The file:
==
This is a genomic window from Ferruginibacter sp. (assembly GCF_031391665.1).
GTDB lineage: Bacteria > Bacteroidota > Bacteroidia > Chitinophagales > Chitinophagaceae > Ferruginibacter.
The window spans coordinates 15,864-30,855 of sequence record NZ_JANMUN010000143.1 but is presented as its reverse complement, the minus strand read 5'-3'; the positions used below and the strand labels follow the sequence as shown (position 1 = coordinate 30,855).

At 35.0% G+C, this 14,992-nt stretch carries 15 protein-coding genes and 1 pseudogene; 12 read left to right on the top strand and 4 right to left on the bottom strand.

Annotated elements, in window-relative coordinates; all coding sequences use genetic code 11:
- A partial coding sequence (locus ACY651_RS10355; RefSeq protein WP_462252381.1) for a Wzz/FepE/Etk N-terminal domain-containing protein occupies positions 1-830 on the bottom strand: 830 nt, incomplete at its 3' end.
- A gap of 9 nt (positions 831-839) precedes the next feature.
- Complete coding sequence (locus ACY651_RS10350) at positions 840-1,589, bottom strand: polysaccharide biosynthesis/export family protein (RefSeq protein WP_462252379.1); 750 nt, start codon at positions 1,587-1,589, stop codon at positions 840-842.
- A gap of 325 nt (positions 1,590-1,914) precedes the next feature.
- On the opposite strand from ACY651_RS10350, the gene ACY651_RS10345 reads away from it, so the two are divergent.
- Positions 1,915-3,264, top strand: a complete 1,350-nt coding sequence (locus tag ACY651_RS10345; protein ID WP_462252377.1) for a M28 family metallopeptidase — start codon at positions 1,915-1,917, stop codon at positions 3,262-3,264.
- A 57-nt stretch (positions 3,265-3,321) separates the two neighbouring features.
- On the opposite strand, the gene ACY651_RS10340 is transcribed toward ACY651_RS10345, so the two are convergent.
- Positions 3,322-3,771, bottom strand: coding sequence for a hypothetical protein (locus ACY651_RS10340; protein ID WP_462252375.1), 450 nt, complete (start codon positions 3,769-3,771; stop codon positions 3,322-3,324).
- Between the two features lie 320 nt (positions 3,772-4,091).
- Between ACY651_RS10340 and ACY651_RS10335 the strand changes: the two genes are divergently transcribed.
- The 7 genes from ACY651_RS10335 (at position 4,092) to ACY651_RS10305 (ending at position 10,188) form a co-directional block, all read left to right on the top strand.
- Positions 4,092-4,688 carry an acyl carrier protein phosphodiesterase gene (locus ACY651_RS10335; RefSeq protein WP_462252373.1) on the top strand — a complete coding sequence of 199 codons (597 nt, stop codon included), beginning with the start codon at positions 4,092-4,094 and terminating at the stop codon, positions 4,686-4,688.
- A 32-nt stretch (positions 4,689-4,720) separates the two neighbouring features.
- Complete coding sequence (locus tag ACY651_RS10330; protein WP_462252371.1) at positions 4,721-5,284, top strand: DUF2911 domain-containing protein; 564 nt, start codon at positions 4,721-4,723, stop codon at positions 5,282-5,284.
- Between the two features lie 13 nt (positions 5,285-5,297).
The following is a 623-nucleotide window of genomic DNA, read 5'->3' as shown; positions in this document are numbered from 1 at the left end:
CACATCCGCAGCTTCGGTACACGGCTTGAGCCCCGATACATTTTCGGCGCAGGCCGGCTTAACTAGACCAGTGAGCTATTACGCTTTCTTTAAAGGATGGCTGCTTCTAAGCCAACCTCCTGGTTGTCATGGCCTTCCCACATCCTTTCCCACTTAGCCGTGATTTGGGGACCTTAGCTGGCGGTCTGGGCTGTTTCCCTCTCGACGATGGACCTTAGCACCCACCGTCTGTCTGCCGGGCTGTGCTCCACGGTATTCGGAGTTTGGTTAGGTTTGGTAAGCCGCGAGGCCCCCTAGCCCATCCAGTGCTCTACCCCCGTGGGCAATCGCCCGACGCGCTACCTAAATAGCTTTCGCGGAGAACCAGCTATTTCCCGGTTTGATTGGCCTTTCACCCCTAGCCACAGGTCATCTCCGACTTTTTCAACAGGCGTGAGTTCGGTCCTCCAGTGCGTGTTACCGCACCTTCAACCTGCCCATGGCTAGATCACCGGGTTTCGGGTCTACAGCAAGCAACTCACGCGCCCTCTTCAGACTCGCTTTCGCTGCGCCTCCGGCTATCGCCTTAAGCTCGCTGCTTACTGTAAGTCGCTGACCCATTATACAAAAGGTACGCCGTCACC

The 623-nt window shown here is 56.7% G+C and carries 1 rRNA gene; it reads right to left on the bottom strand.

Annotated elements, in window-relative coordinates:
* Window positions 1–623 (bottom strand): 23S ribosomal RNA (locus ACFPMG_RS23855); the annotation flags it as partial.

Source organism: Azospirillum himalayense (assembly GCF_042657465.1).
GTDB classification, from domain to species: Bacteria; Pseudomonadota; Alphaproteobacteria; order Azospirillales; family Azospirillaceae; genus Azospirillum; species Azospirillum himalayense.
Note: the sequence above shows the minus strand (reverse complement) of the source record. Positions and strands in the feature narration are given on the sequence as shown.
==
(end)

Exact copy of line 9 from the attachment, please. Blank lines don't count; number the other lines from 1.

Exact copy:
- A gap of 325 nt (positions 1,590-1,914) precedes the next feature.